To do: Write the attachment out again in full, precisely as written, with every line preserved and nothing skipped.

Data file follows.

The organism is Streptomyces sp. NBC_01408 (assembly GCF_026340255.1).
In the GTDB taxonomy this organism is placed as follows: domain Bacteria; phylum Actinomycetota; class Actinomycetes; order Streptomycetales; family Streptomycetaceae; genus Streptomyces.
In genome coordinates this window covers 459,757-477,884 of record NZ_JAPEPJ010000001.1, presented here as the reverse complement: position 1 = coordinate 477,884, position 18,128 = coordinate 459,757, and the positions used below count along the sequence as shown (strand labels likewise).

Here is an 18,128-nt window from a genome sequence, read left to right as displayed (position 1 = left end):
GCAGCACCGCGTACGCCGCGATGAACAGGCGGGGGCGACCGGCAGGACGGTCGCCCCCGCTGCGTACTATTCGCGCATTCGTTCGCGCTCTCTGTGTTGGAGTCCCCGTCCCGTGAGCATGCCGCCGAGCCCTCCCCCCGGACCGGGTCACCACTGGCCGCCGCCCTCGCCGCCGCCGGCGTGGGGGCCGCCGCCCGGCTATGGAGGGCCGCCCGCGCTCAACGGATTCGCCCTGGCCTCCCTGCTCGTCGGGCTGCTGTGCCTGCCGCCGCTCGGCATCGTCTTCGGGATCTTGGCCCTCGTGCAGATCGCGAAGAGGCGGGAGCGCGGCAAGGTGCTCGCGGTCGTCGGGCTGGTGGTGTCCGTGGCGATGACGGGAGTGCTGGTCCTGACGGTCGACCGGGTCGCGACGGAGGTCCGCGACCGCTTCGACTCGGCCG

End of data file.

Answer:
The organism is Streptomyces sp. NBC_01408 (assembly GCF_026340255.1).
In the GTDB taxonomy this organism is placed as follows: domain Bacteria; phylum Actinomycetota; class Actinomycetes; order Streptomycetales; family Streptomycetaceae; genus Streptomyces.
In genome coordinates this window covers 459,757-477,884 of record NZ_JAPEPJ010000001.1, presented here as the reverse complement: position 1 = coordinate 477,884, position 18,128 = coordinate 459,757, and the positions used below count along the sequence as shown (strand labels likewise).

Here is an 18,128-nt window from a genome sequence, read left to right as displayed (position 1 = left end):
GCAGCACCGCGTACGCCGCGATGAACAGGCGGGGGCGACCGGCAGGACGGTCGCCCCCGCTGCGTACTATTCGCGCATTCGTTCGCGCTCTCTGTGTTGGAGTCCCCGTCCCGTGAGCATGCCGCCGAGCCCTCCCCCCGGACCGGGTCACCACTGGCCGCCGCCCTCGCCGCCGCCGGCGTGGGGGCCGCCGCCCGGCTATGGAGGGCCGCCCGCGCTCAACGGATTCGCCCTGGCCTCCCTGCTCGTCGGGCTGCTGTGCCTGCCGCCGCTCGGCATCGTCTTCGGGATCTTGGCCCTCGTGCAGATCGCGAAGAGGCGGGAGCGCGGCAAGGTGCTCGCGGTCGTCGGGCTGGTGGTGTCCGTGGCGATGACGGGAGTGCTGGTCCTGACGGTCGACCGGGTCGCGACGGAGGTCCGCGACCGCTTCGACTCGGCCG